The two faces of the Regina Pats organization – GM John Paddock and forward Connor Bedard – met with the media this week via Zoom to discuss the upcoming WHL season, pegged to begin January 8.

Bedard, who’s recently returned from a lengthy training stint in Sweden, is anxious to get to Regina and get his Exceptional Player season going.

“We’re aiming for that start, and hopefully it goes,” Bedard said from his North Vancouver, BC home. “If it doesn’t, I guess you keep training and see what happens.”

Paddock wasn’t even that forthcoming when asked how the WHL will start up despite strict Covid restrictions across Western Canada.

“I wouldn’t tell you if I did know,” Paddock shrugged.

However, the grizzled hockey executive opened up a little more when it came to why league personnel is so optimistic about getting the 2020-21 season underway.

“We need to be flexible, adaptable,” Paddock continued. “Things can change positively and negatively at the drop of a hat. Our plans are dictated by different people from every organization. The Western Hockey league, being asked or being on some sort of committee or passing their thoughts on, officially or unofficially, to people in the league.”

Bedard is a popular interview target but questions about the pressure of being the WHL’s first-ever Exceptional Player have long gone by. He answered them in spades back in the spring when the Pats drafted him #1 overall, and now the reporters are generally more interested in how his time in Sweden went.

“It was a lot like my everyday life here,” Bedard reported. “You get up, you work out, you go to the rink and you skate. They (his teammates) would go to school, and maybe I’d stay for a bit, and then we’d go back for more ice. It was pretty cool. They train a bit different than we do here so I learned some stuff I can incorporate into my game. Obviously, just the experience of being in a different country, hearing them speak another language, was a pretty cool experience for me.”

The Swedish hockey season was paused, just like here, due to Covid concerns so Bedard packed up along with his sister and came home. However, it’s an experience he won’t soon forget.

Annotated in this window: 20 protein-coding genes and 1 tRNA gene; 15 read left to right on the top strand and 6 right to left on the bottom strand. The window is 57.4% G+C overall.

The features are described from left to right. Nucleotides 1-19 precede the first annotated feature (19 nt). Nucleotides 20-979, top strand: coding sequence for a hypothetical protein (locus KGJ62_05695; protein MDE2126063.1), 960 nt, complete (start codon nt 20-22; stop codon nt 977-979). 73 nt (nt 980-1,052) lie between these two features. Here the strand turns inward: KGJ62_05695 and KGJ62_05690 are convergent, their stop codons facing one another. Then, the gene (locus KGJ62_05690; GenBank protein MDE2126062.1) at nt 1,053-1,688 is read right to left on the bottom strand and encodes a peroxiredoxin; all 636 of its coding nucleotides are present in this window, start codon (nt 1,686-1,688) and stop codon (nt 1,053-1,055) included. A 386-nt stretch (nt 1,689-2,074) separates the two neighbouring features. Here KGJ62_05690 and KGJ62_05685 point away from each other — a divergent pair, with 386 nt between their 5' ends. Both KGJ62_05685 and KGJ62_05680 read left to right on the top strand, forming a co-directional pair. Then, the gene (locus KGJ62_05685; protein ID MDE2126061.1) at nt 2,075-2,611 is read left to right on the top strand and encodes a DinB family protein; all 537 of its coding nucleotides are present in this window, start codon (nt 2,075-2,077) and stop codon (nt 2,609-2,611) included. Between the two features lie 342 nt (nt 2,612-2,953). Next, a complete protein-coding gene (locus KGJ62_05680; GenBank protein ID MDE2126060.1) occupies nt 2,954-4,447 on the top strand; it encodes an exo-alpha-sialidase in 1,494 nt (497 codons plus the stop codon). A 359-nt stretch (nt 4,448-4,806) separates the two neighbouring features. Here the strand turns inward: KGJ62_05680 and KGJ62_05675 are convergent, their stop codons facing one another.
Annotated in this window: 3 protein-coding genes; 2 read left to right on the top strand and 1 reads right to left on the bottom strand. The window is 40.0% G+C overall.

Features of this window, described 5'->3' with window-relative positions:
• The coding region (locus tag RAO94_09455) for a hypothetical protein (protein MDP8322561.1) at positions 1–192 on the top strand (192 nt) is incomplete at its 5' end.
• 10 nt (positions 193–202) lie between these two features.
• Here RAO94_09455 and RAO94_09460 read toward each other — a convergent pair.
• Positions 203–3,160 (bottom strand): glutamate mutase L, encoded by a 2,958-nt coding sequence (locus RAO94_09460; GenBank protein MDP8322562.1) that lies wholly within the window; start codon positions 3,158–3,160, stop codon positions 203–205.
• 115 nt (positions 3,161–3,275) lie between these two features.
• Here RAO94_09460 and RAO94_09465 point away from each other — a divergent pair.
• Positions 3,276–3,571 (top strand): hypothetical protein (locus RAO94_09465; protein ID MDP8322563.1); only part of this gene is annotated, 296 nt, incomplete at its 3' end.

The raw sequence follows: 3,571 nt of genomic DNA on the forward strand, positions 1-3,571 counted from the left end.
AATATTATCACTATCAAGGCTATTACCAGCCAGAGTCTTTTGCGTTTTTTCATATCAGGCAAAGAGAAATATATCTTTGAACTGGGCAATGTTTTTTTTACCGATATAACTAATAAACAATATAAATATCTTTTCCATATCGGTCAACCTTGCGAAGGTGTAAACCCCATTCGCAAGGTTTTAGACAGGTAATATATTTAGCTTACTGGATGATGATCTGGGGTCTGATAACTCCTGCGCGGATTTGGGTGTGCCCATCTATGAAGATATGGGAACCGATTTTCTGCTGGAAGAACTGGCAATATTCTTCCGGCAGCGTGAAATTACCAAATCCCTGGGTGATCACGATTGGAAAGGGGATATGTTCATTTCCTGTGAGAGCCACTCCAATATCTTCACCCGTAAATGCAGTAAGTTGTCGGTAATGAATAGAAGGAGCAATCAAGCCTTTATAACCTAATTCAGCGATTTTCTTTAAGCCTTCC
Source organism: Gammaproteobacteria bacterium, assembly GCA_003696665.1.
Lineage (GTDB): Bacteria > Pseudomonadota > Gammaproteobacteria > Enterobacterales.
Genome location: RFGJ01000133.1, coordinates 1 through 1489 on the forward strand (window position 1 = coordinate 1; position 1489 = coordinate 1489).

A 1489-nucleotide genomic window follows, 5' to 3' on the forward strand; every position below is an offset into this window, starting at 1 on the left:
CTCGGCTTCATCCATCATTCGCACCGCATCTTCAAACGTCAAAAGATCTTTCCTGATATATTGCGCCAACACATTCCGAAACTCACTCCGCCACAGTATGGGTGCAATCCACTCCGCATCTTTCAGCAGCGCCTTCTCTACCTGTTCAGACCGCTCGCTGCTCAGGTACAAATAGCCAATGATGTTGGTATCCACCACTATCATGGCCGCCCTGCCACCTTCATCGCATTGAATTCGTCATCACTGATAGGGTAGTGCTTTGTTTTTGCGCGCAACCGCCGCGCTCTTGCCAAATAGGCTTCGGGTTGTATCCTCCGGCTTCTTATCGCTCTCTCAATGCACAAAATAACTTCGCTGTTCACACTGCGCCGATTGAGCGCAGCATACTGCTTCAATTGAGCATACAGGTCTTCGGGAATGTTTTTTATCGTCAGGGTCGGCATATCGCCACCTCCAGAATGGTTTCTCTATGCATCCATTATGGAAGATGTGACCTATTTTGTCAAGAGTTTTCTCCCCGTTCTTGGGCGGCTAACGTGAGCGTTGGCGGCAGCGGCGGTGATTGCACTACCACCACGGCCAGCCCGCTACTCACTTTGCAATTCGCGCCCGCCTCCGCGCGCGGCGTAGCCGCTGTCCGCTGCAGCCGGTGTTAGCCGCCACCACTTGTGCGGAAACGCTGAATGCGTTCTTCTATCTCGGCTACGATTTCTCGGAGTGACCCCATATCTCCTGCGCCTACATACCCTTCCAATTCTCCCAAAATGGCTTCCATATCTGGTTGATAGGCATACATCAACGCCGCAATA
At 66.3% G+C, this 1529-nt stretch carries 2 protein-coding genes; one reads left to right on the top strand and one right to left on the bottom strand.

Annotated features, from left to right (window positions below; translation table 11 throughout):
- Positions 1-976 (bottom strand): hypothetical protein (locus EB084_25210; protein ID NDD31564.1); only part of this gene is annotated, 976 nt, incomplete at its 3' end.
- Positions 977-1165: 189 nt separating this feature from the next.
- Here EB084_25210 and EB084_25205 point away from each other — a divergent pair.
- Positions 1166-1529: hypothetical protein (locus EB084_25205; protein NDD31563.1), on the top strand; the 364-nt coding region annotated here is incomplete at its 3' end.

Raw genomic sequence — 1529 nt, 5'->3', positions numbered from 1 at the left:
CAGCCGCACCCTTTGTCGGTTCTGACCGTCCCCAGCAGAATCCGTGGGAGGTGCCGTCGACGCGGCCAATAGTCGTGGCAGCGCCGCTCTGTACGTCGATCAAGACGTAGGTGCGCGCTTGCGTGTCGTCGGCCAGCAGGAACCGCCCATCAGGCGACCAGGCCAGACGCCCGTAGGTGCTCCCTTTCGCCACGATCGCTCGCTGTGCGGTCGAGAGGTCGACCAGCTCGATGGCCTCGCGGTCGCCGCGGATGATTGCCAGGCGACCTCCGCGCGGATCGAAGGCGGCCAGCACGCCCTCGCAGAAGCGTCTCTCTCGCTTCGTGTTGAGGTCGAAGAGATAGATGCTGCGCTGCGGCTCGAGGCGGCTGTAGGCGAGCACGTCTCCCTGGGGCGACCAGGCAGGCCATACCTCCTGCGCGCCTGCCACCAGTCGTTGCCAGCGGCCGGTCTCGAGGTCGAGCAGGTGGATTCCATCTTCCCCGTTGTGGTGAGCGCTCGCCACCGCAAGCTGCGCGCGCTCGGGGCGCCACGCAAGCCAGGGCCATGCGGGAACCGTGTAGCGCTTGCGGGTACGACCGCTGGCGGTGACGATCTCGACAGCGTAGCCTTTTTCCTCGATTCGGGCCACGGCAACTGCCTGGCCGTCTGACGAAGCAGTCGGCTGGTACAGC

“I think being in a schedule made it a lot more normal,” Bedard continued. “I was at the rink all day, but some of the stuff with the language was a bit weird. With your buddies (back home) you’re going to bed and they’re just waking up. That aspect of it is a bit weird but it was cool to be in a different place and see new things. But a lot of my day was being at the rink so that made it an easy transition.”

Bedard’s lucky, and he knows it, that he’s been able to compete at a high level during the pandemic and be invigorated by an exciting venture such as the Sweden experience. Now he’s just like his Pats teammates; stuck at home, waiting for training camp to begin and the season to start on January 8.

“I’m kind of treating it like it’s the summer,” Bedard reported. “Go workout, train kind of stuff, but obviously I wish I could be in Regina right now. But that’s not the case so you have to just adapt and figure out the best way to improve your game.”

On the hockey business side of things, there were other leagues playing this fall including Junior A, U18 AAA, and U15. Paddock said those games kept his scouts busy, although not formally.

“Our scouts have seen a few games, in an unofficial way,” Paddock said. “They’re not being given direction to go, but they’ve gone geographically. Things like that, you want to be on top of because they’re the foundation of the organization. No matter how things go, games will have to be scouted.

“And there’s been quite a bit of communication (with other teams). You’re not talking to your peers about trades, but you’re talking to them about Covid and different situations that may arise. There’s some time-consuming things that we go through.”

So now we wait, say a little prayer, and hope this 2020-21 WHL season truly gets off the ground come January 8

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